Higher-order protein structure is crucial for the performance of protein-based drugs. Because some aspects of the HOS of proteins can change in response to changes in the protein environment, it is important that the behavior of the protein structure under different conditions and the actual structure of the protein in the formulated product be as well-defined as possible. This sensitivity of the HOS of proteins to the environment can cause problems with some biophysical characterization techniques. These technologies require the use of a different solvent, high dilution, high-salt concentrations, and/or the removal of interfering excipients, or require other conditions that are different from the environment of the formulated product, says Berkowitz. As a result, the structure being analyzed may not be the structure of the protein in the drug product. Therefore, biophysical characterization techniques that do not significantly alter the sample environment are highly valued. The results from analytical methods that do require changes to the formulation matrix of a therapeutic protein must be carefully designed so that meaningful comparisons can be made and the actual presence of real differences detected.

Low-resolution HOS analysis
Although common and simple routine biophysical characterization techniques such as calorimetry, absorbance, and fluorescence provide low-resolution information on protein structure, collectively this information provides a coarse fingerprint picture of the HOS of protein drugs.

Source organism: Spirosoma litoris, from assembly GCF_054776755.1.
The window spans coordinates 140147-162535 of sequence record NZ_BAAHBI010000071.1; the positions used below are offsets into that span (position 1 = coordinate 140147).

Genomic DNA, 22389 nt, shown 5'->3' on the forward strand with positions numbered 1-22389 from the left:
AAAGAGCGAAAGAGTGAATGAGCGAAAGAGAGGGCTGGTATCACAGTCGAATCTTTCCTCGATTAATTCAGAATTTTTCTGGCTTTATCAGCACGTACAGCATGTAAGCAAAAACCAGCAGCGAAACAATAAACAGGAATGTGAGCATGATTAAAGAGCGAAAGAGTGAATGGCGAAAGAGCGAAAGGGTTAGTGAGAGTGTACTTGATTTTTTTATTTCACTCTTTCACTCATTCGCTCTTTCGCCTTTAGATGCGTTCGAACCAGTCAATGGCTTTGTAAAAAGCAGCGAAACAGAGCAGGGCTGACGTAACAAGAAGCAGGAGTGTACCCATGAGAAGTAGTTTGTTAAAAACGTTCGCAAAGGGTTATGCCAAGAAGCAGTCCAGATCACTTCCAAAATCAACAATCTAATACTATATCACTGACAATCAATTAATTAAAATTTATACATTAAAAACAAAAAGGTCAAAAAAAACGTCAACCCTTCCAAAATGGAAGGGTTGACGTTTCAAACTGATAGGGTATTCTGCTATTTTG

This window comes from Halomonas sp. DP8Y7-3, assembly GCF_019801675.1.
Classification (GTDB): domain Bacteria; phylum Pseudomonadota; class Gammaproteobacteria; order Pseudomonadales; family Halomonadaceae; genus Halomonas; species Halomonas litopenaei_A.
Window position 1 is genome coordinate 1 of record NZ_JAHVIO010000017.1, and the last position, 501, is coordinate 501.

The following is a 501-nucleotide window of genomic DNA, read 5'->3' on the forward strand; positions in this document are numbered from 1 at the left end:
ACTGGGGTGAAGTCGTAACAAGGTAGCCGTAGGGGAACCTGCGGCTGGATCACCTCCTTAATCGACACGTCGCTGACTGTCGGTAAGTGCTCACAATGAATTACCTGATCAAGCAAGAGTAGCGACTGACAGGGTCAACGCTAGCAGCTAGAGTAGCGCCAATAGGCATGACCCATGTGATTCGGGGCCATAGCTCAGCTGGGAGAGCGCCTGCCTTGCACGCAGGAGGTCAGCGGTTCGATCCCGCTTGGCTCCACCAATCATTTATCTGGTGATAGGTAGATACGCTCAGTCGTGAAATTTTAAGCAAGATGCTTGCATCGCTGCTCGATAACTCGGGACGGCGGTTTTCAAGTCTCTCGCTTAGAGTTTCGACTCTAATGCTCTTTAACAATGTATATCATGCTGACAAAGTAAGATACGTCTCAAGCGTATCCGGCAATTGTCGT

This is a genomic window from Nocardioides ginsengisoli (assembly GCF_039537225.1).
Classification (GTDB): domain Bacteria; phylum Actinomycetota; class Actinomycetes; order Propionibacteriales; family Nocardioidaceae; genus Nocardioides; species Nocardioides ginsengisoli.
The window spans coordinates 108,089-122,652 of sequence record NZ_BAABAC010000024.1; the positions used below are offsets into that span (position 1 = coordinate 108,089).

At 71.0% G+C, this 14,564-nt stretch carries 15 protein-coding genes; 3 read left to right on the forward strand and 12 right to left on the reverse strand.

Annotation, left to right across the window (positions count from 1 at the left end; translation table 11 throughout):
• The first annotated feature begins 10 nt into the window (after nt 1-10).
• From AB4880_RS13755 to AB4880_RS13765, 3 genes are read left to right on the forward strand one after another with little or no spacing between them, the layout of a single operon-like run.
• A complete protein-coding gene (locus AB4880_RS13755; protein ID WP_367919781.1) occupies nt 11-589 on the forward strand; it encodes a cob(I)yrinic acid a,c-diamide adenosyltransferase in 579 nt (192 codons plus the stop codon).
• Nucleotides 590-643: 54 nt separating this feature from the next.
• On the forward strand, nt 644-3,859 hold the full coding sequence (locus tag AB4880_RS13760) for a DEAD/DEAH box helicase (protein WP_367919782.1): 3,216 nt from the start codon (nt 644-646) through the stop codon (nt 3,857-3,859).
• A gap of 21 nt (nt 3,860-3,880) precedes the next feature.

Because different types of protein structural elements are known to melt at different temperatures, observing the melting behavior of a protein using DSC can provide some basic information about these structural elements in the protein, which generally correspond to higher-order structural elements, such as domains or possibly super-secondary structures, explains Berkowitz. Analysis of the UV–VIS absorption and fluorescence spectra of a protein provides general information about the local environments of the aromatic amino acids. Information about the amides in the peptide bond present along the polypeptide backbone of the protein can be obtained using fourier transform infrared spectroscopy.

“The overriding problem here, unfortunately, is the limited resolution. For example, the signals from all of the aromatic acids in the UV–VIS or fluorescence spectra just overlap too much to see the individual peaks. In fact, it is this low-resolution that initially lulled researchers into not paying attention to the HOS of these drugs,” Berkowitz observes.

Determination of secondary structure with VCD
Another technique based on the vibrational motion of atoms in the protein is VCD spectroscopy, which is useful for determining the secondary structure of proteins, notes Wasfi Al-Azzam, a scientist in the Bioanalytical Sciences department at GlaxoSmithKline. VCD is sensitive to the interactions of dipoles, and the information in VCD spectra (e.g., peak frequencies, signs, patterns, and band shapes) makes it possible to distinguish between different secondary structures.